Professor Calum Sutherland
Professor (Teaching and Research)
Cellular Medicine, School of Medicine
+44 (0)1382 383098
Career: Dr Sutherland has worked in industry with Glaxo Group Research, obtained his PhD under the supervision of Professor Sir Philip Cohen, at the University of Dundee, and studied under Professor Daryl K Granner, at Vanderbilt University, Tennessee. He has obtained personal Fellowships from the American Diabetes Association, the Wellcome Trust and Diabetes UK covering his work from 1994 to 2008. He has obtained personal research funding in excess of £10 million and contributes to undergraduate teaching in Life Sciences and the Medical Faculty.
Overview: The Sutherland lab has contributed to the understanding of insulin signalling mechanisms and regulation of gene transcription, most recently in human tissue. Major breakthroughs include establishing a major regulatory mechanism of the key protein kinase GSK3, demonstrating that GSK3 inhibition enhances insulin action in the liver and is a potential treatment for diabetes, identifying the signalling pathway by which insulin turns off hepatic glucose production, finding the mechanism by which the protein CRMP2 is modified to promote its accumulation into tangles in Alzheimer’s disease and finding new physiological functions for GSK3 and the CRMP family of proteins.
Current Focus: The lab continues to develop technology for the discovery of insulin sensitising drugs and biomarkers of metabolic dysfunction that would help identify people at high risk of developing Type 2 Diabetes and dementia. In recent years the lab has characterised molecular connections between Diabetes and Dementia that could explain the increased risk of Dementia in the diabetic population, and is investigating the impact of insulin resistance and obesity on heart disease, cancer, behaviour and the effectiveness of diabetes therapies.
Diabetes and Dementia
Funding: Diabetes UK and MRC
Insulin is the major hormone that prevents hyperglycemia after a meal. When insulin does not work properly prolonged hyperglycemia occurs (Diabetes), resulting in increased risk of heart disease, blindness, kidney failure, amputation, dementia and stroke. There are now more than 2 million people in the UK with diabetes. An understanding of the molecular aspects of insulin action will allow us to understand why diabetes occurs and how to develop strategies for prevention and cure, as well as prevent the complications of the disease. For example, insulin regulates the enzyme GSK3, which is closely linked to molecular development of neurodegenerative diseases such as Alzheimer's disease. Our group currently studies three aspects of insulin action.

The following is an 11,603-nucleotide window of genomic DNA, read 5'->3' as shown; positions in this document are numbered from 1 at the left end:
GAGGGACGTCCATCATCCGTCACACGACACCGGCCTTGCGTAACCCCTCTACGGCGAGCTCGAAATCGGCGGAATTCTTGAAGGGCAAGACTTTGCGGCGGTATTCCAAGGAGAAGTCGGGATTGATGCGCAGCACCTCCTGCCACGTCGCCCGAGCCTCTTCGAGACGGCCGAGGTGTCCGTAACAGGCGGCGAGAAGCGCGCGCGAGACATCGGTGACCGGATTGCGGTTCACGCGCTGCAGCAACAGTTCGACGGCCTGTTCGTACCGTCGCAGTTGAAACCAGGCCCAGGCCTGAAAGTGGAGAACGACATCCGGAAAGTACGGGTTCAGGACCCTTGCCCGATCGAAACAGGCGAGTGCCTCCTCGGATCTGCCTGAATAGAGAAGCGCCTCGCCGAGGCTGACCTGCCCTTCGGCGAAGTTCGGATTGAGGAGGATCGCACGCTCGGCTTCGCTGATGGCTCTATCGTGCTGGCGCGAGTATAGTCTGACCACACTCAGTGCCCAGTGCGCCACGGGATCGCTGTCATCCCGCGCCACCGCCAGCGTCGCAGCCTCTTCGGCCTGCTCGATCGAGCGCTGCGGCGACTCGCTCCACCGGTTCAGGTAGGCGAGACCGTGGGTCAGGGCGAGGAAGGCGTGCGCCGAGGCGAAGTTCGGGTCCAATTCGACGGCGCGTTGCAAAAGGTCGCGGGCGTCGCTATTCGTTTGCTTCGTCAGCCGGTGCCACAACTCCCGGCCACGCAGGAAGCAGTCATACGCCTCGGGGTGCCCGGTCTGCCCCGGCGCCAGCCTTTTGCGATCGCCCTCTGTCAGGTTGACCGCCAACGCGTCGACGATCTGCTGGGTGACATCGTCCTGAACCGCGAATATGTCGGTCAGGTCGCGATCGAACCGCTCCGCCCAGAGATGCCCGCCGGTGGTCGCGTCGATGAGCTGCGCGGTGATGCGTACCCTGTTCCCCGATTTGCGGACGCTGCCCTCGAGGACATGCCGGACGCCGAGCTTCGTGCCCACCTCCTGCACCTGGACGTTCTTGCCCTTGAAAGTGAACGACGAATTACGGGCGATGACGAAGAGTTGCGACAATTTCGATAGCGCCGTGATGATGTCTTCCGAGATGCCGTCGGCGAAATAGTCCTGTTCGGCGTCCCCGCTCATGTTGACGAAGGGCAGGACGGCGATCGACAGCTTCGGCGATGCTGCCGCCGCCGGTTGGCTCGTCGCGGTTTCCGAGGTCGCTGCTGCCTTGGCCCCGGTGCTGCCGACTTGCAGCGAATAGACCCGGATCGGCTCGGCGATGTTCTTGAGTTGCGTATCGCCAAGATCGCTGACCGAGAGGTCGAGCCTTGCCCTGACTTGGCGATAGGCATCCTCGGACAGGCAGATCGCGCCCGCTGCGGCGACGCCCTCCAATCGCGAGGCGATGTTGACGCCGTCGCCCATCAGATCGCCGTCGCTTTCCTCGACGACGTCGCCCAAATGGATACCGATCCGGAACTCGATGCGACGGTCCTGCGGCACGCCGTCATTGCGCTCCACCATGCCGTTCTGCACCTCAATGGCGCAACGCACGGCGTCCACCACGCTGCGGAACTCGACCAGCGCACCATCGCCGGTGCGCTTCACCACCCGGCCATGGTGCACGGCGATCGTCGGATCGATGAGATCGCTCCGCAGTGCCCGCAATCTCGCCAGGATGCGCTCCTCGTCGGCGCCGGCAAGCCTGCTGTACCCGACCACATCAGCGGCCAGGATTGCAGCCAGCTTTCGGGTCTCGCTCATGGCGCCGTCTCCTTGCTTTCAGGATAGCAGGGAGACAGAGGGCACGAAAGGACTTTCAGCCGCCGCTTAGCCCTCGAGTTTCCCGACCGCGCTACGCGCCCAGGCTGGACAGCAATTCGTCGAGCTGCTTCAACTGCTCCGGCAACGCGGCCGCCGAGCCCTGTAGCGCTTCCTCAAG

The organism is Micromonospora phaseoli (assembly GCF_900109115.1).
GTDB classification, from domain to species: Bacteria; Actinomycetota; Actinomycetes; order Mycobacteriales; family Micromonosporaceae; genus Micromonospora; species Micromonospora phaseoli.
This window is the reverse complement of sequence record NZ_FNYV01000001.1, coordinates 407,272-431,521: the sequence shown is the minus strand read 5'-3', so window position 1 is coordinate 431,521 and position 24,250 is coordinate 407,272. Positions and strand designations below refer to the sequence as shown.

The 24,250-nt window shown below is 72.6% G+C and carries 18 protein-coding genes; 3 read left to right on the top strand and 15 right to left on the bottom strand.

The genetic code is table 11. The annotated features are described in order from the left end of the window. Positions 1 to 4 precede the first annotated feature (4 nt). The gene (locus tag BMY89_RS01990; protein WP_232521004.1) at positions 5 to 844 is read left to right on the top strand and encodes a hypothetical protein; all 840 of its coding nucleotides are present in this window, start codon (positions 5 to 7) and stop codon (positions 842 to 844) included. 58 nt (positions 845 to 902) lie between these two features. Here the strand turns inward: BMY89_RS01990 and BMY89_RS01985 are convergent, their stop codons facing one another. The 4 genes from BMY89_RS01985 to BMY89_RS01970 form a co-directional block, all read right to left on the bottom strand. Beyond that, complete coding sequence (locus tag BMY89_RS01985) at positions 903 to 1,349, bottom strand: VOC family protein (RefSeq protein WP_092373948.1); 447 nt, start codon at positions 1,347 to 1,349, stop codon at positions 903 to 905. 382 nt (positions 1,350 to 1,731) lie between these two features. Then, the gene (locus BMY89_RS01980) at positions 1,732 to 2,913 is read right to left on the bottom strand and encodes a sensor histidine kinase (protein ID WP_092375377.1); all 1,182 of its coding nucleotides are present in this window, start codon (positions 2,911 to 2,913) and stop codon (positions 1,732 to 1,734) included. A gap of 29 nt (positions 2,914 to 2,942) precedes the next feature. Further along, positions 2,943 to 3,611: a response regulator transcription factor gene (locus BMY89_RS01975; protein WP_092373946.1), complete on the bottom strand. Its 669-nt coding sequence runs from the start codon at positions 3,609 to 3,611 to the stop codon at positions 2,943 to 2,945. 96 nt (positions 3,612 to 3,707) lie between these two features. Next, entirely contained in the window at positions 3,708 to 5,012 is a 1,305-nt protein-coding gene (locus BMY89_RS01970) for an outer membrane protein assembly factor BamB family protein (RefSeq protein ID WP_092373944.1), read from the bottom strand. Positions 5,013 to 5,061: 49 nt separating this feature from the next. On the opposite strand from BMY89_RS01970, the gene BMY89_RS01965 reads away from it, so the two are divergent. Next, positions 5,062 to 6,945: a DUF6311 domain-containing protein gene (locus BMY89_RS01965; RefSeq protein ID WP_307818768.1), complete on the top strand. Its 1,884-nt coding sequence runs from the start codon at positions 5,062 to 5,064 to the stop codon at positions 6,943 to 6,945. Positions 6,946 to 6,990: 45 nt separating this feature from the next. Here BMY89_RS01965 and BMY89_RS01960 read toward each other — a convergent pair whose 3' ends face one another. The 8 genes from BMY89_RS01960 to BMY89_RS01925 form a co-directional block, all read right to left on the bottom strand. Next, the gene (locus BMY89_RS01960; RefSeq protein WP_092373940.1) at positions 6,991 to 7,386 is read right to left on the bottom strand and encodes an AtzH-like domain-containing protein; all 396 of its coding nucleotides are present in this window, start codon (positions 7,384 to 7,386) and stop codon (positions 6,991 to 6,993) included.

1) Obesity, insulin resistance and molecular disease. In collaboration with our clinical colleagues at Ninewells Medical School we are establishing whether any of the molecules known to be important in the insulin regulation of gene expression are improperly regulated in human insulin resistance. This work led to the discovery of a novel insulin signalling mechanism. The human studies are generating new information on potential ‘biomarkers’ of early progression to diabetes, which should allow earlier and more efficacious intervention. In addition we are investigating whether obesity alters the activity of CDK5, and how that alters response to drugs used in diabetes. In particular we are establishing whether changes in CDK5 activity may underpin some of the increased risk of cancer in the obese population.
2) Insulin action and the brain. Perhaps surprisingly, insulin receptors are found throughout the brain. Interestingly, there is a higher incidence of Alzheimer’s disease in the diabetic population and it is proposed to be due to defective insulin action on the brain. We have identified a family of proteins regulated by insulin and shown that it is dysregulated in Alzheimer’s disease 13. These proteins (CRMPs) are targeted by GSK3 which is known to be upregulated in diabetes 14-16. Therefore abnormal activity of this family could explain part of the association between diabetes and Alzheimer’s disease. In collaboration with Professor Balfour and Dr Stewart at Ninewells we have identified a specific overnutrition-induced change in behavioural flexibility that is not prevented by the anti-diabetes drug metformin 17 18. In addition we are studying a new function of GSK3, the coordinated control of protein stability. This function provides the opportunity to develop new biomarkers of GSK3 which could have clinical utlity in the early diagnosis of dementia, as well as the molecular stratification of diabetes (to improve treatment and care).
3) The genetic contribution to drug response in diabetes. In collaboration with Professor Pearson and McCrimmon at Ninewells we are studying the biology behind the genetic contribution to response to the most common anti-diabetes therapy, metformin. We are investigating why gentic variation in 3 genes influences whether a person with diabetes would repsond to metformin and improve their blood glucose. The hope is this information will improve prescribing practice in diabetes, and may help find new therapies for those that can't use metformin.